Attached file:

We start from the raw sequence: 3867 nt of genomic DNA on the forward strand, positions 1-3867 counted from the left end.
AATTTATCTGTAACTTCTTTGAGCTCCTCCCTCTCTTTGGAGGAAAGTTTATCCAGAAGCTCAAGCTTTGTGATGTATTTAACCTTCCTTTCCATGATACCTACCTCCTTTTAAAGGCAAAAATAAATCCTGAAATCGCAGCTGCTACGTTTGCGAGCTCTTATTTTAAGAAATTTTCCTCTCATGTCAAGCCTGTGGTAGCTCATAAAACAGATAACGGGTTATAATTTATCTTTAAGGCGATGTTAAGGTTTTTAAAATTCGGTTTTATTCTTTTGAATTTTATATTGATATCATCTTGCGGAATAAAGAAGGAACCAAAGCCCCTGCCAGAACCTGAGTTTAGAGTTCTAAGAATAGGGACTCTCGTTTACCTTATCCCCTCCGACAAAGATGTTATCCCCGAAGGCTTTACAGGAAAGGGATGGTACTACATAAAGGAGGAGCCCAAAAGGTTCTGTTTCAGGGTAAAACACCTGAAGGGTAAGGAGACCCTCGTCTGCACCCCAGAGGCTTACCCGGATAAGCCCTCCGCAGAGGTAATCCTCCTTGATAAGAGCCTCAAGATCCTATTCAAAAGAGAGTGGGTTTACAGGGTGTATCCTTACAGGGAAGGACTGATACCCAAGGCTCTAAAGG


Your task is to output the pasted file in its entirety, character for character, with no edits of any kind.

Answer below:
We start from the raw sequence: 3867 nt of genomic DNA on the forward strand, positions 1-3867 counted from the left end.
AATTTATCTGTAACTTCTTTGAGCTCCTCCCTCTCTTTGGAGGAAAGTTTATCCAGAAGCTCAAGCTTTGTGATGTATTTAACCTTCCTTTCCATGATACCTACCTCCTTTTAAAGGCAAAAATAAATCCTGAAATCGCAGCTGCTACGTTTGCGAGCTCTTATTTTAAGAAATTTTCCTCTCATGTCAAGCCTGTGGTAGCTCATAAAACAGATAACGGGTTATAATTTATCTTTAAGGCGATGTTAAGGTTTTTAAAATTCGGTTTTATTCTTTTGAATTTTATATTGATATCATCTTGCGGAATAAAGAAGGAACCAAAGCCCCTGCCAGAACCTGAGTTTAGAGTTCTAAGAATAGGGACTCTCGTTTACCTTATCCCCTCCGACAAAGATGTTATCCCCGAAGGCTTTACAGGAAAGGGATGGTACTACATAAAGGAGGAGCCCAAAAGGTTCTGTTTCAGGGTAAAACACCTGAAGGGTAAGGAGACCCTCGTCTGCACCCCAGAGGCTTACCCGGATAAGCCCTCCGCAGAGGTAATCCTCCTTGATAAGAGCCTCAAGATCCTATTCAAAAGAGAGTGGGTTTACAGGGTGTATCCTTACAGGGAAGGACTGATACCCAAGGCTCTAAAGG